Do you know what time of day you’re most creative, when you can best concentrate, or when you should have a productive heart to heart talk? If you’re like most of us, you casually categorize yourself as a “morning” or “night” person and leave it at that.
We set our body clocks around the ever-increasing demands of daily life, but recent productivity research suggests we alter this arrangement. Productivity research is conduct to help workers increase their productivity by capitalizing on their body’s energy efficiency, which means we should let our body’s circadian rhythms take the lead in determining everything from what time we workout to what time we make a Facebook post. It’s bold research that’s worth exploring.
Sue Shellenbarger gets right to the point in her recent Wall Street Journal article, The Peak Time for Everything. Shellenbarger reports that “paying attention to the body clock, and its effects on energy and alertness, can help pinpoint the different times of day when most of us perform our best at specific tasks, from resolving conflicts to thinking creatively.” Let’s take a look at what productivity research has revealed so far:
Morning is the Best Time of Day to:
• Concentrate. According to Shellenbrager, Steve Kay, a professor of molecular and computational biology at the University of Southern California, says that late morning is the time of day most adults are at their best for performing cognitive work. Our body temperatures begin to increase just before we wake, and continue to do so through the first few hours of the morning. During this time, our working memory, concentration and alertness improve.
• Send Emails. As cited in the article, a study of billions of emails revealed that those sent early in the day have the best chance of being read, according to Dan Zarrella, a social media scientist. That could be because we tend to check our email first thing in the morning.
• Post Upbeat Tweets. Shellenbrager writes that a Cornell University study of 509 million Tweets sent over two years by 2.4 million Twitter users suggests that Tweeters tend to post the most positive messages in the morning. It could be that people are feeling happy and refreshed thanks to a good night’s sleep.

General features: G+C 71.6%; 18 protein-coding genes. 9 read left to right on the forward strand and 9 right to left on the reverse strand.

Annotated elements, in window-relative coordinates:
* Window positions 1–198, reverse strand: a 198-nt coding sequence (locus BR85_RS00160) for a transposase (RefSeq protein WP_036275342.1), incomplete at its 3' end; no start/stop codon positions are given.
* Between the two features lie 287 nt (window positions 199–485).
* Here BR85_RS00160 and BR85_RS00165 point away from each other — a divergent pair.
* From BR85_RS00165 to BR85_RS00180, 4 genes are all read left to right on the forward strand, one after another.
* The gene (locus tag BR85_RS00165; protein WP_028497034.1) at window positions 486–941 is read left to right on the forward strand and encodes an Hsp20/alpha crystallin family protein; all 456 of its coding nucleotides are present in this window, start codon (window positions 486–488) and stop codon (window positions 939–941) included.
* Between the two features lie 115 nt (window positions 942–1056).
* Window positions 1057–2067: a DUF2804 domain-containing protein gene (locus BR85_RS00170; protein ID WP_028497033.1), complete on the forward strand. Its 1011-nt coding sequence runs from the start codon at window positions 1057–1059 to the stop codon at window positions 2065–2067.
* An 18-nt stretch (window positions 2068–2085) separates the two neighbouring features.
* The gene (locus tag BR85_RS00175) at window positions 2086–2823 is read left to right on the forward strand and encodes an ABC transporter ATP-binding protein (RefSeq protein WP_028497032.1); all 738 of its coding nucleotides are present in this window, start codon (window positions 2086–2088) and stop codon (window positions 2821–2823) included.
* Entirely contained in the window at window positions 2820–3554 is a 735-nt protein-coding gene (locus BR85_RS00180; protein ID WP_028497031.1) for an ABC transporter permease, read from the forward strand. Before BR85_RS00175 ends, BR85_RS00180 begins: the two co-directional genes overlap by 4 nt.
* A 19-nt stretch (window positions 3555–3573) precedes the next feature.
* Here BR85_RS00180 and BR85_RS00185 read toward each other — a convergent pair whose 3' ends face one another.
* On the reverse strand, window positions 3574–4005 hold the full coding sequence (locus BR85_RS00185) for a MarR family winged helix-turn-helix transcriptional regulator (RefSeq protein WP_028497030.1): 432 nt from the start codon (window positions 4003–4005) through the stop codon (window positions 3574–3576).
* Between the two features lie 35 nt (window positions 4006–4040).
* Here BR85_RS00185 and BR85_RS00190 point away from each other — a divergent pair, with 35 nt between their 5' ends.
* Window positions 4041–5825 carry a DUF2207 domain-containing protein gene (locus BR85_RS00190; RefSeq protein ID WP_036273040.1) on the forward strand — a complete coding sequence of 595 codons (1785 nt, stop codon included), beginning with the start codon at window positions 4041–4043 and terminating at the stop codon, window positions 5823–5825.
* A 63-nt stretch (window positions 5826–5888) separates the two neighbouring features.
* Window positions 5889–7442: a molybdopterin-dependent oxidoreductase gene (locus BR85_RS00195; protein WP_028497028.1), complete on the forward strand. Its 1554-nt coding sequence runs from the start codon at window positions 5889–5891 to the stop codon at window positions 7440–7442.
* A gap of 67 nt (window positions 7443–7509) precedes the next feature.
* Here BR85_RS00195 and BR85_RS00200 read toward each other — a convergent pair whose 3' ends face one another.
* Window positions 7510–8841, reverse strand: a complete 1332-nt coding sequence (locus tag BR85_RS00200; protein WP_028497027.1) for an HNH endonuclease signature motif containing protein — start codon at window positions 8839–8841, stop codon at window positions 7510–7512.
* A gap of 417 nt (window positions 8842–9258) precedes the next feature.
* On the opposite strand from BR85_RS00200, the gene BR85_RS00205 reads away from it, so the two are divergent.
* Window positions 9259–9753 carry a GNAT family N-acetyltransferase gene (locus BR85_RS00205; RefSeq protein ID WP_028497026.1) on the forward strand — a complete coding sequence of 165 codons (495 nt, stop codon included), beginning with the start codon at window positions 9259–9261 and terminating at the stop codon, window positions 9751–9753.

• Tackle Tough Conversations. For most of us, our energy levels are high, and clarity is at its best during the morning. This is the right time to tackle a tough conversation.
Wait Until Evening to:
• Get Creative. You’ll probably be surprised to learn that we’re more creative when we’re tired. Shellenbrager reports a 2011 study led by Mareike Wieth, an assistant professor of psychological sciences at Albion College in Michigan, suggests that creativity may get a boost from fatigue. Dr. Wieth theorizes that fatigue may allow our minds to explore more freely, and get those creative juices following.
• Exercise. In the article, Shellenbrager references Michael Smolensky, lead author of “The Body Clock Guide to Better Health” as saying that early evening is the optimal time to exercise. Physical performance peeks in the late afternoon to early evening hours, and risk of injury is least from 3 p.m. to 6 p.m. Muscle strength tends to peak between 2 p.m. and 6 p.m.
• Socialize. If you goal is to get your Tweet re-tweeted, the hours between 3 p.m. and 6 p.m. are the best time to send out your Tweet. If Facebook is your pleasure, posts at the 8 p.m. hour get the most “likes.”
Our world demands more from us every day. From carpools to corporate boardrooms, we’re all trying to find ways to get more accomplished in less time. But instead of burning the candle at both ends, we might find productivity pumps up when we slow down and listen to our body’s rhythms.
What part of the day are you most productive? Morning, noon, or night?
image credit: FreeDigitalPhotos.net